Entrepreneurs’ Relief – how it should be made more effective
Ahead of this year’s Budget, our Tax Partner, Alastair Wilson, looks at how he believes the Government can make Entrepreneurs’ Relief work more effectively and why it shouldn’t be scrapped…
Over the last month, various articles have appeared in The Times and The Sunday Times stating that “informed sources” say the Government are considering major changes to, or even scrapping, Entrepreneurs’ Relief.
Entrepreneurs’ Relief provides a 10% Capital Gains Tax rate on disposals of qualifying interests in businesses. It is primarily a relief that applies to persons where they are either selling all, or part, of a business or company which they own.
As a tax adviser, I get to see the impact of reliefs first hand and what drives behaviours. In my experience, people do not sell businesses because they will get Entrepreneurs’ Relief – they sell because other factors are driving that decision. Typically, this is either an offer that realises the right value for the business, or a life event such as ill health or retirement.
Entrepreneurs’ Relief makes the decision to sell a business easier. Someone who is wavering about whether the value in an offer for their business is enough will find that decision easier if they pay 10% tax compared to 20% tax. It may also mean the person has sufficient funds for retirement or to reinvest into a different business. As a “nudge” relief and when it is used properly, it works well as it makes succession planning easier for what are typically owner managed businesses.
Fixing Entrepreneurs’ Relief is simple
The perceived issue with Entrepreneurs’ Relief is that it is costing the Treasury more than expected. From an advisers point of view, the real issue with Entrepreneurs’ Relief is that you don’t actually have to be an “entrepreneur” to qualify. There, unsurprisingly, it is benefiting people it shouldn’t.
Solving that is simple – include the “working time” requirement (which exists in other reliefs) that you have to work at least 75% of your time (or 25 hours a week) in the business to qualify. Also, owners of businesses of any size can currently qualify. If you want to really focus the relief, add in the Small and Medium Sized Enterprises test used in the R&D reliefs so that only disposals of SMEs qualify.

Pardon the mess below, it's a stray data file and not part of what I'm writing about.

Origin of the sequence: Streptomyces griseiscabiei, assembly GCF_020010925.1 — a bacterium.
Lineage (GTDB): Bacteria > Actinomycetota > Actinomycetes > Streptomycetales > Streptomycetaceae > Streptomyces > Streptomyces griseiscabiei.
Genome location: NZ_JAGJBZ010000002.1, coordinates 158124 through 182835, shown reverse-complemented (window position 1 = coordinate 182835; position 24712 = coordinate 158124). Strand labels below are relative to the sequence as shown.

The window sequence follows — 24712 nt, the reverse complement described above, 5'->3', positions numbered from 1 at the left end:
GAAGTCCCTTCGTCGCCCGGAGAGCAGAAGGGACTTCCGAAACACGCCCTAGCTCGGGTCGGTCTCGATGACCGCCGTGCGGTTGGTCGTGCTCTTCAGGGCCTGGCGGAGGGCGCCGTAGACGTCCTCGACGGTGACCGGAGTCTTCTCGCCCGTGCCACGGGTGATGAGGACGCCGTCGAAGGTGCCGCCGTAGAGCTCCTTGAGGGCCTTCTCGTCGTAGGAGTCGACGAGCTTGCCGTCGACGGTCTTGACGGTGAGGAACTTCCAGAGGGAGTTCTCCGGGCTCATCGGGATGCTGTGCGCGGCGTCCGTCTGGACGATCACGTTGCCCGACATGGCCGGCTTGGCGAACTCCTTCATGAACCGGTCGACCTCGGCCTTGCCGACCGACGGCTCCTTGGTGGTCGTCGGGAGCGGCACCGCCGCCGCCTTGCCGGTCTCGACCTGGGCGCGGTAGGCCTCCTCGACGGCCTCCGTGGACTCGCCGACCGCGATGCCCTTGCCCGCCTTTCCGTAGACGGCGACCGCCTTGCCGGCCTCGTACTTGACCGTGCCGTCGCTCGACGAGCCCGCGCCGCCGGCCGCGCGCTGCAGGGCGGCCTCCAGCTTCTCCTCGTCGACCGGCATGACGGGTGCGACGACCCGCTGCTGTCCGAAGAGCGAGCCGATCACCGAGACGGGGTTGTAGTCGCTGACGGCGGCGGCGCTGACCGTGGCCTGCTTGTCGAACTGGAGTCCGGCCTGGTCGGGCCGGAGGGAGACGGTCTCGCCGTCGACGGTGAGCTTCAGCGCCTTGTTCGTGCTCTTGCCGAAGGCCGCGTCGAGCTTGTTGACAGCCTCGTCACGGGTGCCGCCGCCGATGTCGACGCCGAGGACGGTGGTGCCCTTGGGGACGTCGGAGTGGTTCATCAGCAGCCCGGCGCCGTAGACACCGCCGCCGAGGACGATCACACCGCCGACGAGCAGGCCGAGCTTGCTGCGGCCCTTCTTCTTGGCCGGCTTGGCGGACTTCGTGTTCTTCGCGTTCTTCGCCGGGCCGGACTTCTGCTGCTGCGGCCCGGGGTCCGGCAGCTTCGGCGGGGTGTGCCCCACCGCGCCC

The law of unexpected consequences
HMRC’s own statistics (which don’t include the outcomes of the tightening of the rules in October 2018) show that the cost and usage of Entrepreneurs’ Relief is in decline, not increasing. The data published in October 2019 shows costs and claimant numbers have reduced over the last few years and will be expected to fall further after the changes in October 2018.
This link to additional analysis is probably easier to follow – the key statistic being that claimant numbers for Entrepreneurs’ Relief are already reducing.
HMRC’s own statistics from October 2019 also include an interesting (and entirely accurate) statement. The statistics include the following footnote:
“The estimated cost of this exemption does not represent the yield if this exemption were to be abolished, as consequential behavioural effects would substantially reduce yield.”
In essence, HMRC rightly anticipate that if Entrepreneurs’ Relief were scrapped, different reliefs would simply be used instead.
This view is likely to be accurate, where gains qualifying for Entrepreneurs’ Relief within the “range” of CGT rates is illustrated below. If Entrepreneurs’ Relief were to be abolished or restricted, then people with gains will look at the other CGT reliefs with more frequency.
|Type of asset to be disposed of||Typical CGT rate on any gain (illustrative)|
|Residential property owned by an individual as an investment||28%|
|Shares or other chargeable assets||20%|
|Shares qualifying for Entrepreneurs’ Relief||10%|
|Shares qualifying for Investors’ Relief and owned > 3 years||10%|
|Shares qualifying for Enterprise Investment Scheme or Seed Enterprise Investment Scheme and held > 3 years||0%|
|Disposals of businesses to an Employee Ownership Trust||0%|
We are now seeing disposals to Employee Ownership Trusts being marketed at scale by boutique firms to businesses as a “tax product” rather than it being the right commercial solution for the business to be Employee Owned. If Entrepreneurs’ Relief were to be scrapped or restricted, that will accelerate.
Employee Ownership Trusts are not the right commercial answer for many businesses when succession planning is needed. If Entrepreneurs’ Relief is removed the Employee Ownership Trust will become the “tax product” of choice for the unscrupulous to sell to the unwary in a retirement scenario.
Increasing tax yield whilst better focusing reliefs
If the new Government wants to make Entrepreneurs’ Relief work more effectively, my suggestions are:
- Include a “working time requirement” in the relief to focus it properly on “entrepreneurs”
- Make the business being sold subject to a Small or Medium Sized Enterprise test
And if the Government wants to raise money, they should look at the October 2019 statistics and focus on the reliefs where the costs are trending upwards exponentially. For example, the R&D Tax Reliefs, and consider what is being done to manage those reliefs where the costs actually do appear to be lacking control.
The above commentary is only my view, but it I had the challenge of raising the tax yield, scrapping Entrepreneurs’ Relief wouldn’t be my starting point.
If you’d like to speak to Alastair regarding this topic, please contact him on 0191 285 0321 or email firstname.lastname@example.org.